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Equity and Grade Repetition – a Challenge for Education
Anabela Serrão (Serrão, A.); Carlos Alberto Pinto-Ferreira (Carlos Pinto-Ferreira);
Conference Proceedings - The Future of Education
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Education systems are facing the enormous challenge of meeting high quality standards while ensuring that every student completes successfully nine (or more) years of schooling. The concern for equity underlies the education for all paradigm which is now universally accepted as a key policy to promote sustainable socioeconomic development. An important source of inequity in some education systems is the strategy of compelling students to repeat a grade when they do not meet predefined curriculum objectives. According to OECD, grade repetition is particularly frequent in France, Belgium, Portugal, Spain and Luxembourg, very infrequent in Finland, Iceland, Slovenia and the United Kingdom, and a non-existing phenomenon in Japan, Korea and Norway [1]. (In certain countries there are no limits to the application of this mechanism so it is conceivable – and, in some cases, frequent – to find 15 year old students in primary schools). Considering the vast impact of grade repetition in terms of education system cost, on the one hand, and student distress, discouragement, and dropout, on the other, and taking into account the recognized inefficacy of this strategy, it seems useful to study this phenomenon and to monitor its evolution along time. To objectively measure grade repetition inequity, a modified Gini index (MGI), using the method developed by Vinod Thomas, Yan Wang, and Xibo Fan [2], specifically aimed at assessing inequality in education is suggested. (The Gini index has been applied in the macroeconomics context – since the beginning of the 20th century – to assess inequality in country's population income distribution). The proposed application of the modified Gini index to measure grade repetition inequity is base on a methodology comprising, (i) the estimation of the PISA scores in mathematics (math plausible values) for each school grade (7th to 11th), to OECD countries, together with (ii) the computation of the percentage of students belonging to each one of the mentioned grades. After the calculation of the MGI for the chosen set of countries, with the time frame 2003-2012 – corresponding to two major math evaluations of the PISA programme – a preliminary analysis of the index evolution is presented. Albeit being a helpful analytical approach, the mere utilization of a scalar quantity (MI) to characterize such a complex phenomenon cannot explain the whole picture. A first candidate to explore is the relationship between the PISA ESCS (index of Economic, Social and Cultural Status) and the MGI. The results obtained from this analysis indicate that other dimensions should be considered within or outside the framework of grade repetition.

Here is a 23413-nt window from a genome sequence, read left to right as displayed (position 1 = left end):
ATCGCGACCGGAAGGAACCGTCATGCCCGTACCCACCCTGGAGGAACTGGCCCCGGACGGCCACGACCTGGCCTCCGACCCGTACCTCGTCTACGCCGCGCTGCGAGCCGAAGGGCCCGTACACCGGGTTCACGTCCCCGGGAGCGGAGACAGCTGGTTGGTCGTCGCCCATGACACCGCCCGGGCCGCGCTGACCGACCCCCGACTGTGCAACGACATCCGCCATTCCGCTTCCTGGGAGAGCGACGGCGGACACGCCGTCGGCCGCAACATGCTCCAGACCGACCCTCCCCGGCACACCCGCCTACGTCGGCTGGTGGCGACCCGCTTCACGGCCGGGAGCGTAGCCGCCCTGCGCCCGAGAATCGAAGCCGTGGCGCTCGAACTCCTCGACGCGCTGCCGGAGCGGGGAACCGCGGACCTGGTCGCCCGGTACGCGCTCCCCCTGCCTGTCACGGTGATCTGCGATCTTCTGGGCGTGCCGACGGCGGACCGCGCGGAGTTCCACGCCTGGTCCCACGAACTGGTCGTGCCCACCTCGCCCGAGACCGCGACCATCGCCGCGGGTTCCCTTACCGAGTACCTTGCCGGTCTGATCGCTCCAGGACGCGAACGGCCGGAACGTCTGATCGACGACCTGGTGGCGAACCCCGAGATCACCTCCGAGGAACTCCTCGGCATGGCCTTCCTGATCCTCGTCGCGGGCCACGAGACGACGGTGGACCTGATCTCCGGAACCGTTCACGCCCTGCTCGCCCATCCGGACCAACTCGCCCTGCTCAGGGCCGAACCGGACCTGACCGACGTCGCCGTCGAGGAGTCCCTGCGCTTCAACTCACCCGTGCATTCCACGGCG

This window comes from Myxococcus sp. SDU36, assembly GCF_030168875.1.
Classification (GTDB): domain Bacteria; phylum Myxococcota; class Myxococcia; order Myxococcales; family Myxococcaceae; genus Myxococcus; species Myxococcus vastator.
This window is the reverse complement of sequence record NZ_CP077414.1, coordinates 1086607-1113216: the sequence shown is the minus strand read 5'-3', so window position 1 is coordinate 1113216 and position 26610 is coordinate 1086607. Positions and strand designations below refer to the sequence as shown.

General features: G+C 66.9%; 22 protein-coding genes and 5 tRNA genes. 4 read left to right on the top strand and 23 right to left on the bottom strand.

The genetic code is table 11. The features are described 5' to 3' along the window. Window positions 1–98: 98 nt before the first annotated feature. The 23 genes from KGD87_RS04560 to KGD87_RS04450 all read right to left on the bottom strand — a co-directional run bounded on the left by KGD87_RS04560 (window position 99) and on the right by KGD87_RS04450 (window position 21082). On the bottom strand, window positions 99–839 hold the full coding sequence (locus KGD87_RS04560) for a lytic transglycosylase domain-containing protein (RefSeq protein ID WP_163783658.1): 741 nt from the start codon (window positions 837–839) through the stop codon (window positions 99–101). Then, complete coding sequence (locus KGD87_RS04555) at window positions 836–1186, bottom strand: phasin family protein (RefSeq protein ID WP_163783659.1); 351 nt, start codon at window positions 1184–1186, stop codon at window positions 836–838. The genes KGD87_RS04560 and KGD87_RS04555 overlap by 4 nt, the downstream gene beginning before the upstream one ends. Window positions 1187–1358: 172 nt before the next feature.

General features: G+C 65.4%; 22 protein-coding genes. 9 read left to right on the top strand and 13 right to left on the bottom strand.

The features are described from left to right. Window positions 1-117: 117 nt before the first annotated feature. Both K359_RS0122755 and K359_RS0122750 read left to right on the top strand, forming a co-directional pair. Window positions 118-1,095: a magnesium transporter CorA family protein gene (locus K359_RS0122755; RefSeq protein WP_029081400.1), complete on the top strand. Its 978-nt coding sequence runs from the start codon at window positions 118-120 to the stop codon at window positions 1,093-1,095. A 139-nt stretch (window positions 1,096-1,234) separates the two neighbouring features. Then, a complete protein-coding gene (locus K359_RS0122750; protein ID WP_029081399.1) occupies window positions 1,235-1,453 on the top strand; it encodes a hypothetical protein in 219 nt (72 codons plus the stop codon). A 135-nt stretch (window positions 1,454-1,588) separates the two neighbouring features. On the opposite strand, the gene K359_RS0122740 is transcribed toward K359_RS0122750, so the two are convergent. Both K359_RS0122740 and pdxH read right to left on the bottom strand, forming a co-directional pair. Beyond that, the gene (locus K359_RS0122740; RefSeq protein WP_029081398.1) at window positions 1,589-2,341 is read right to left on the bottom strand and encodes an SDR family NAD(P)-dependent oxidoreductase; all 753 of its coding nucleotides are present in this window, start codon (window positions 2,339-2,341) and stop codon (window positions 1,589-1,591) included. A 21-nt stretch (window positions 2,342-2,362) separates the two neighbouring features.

Equity, PISA, Grade Repetition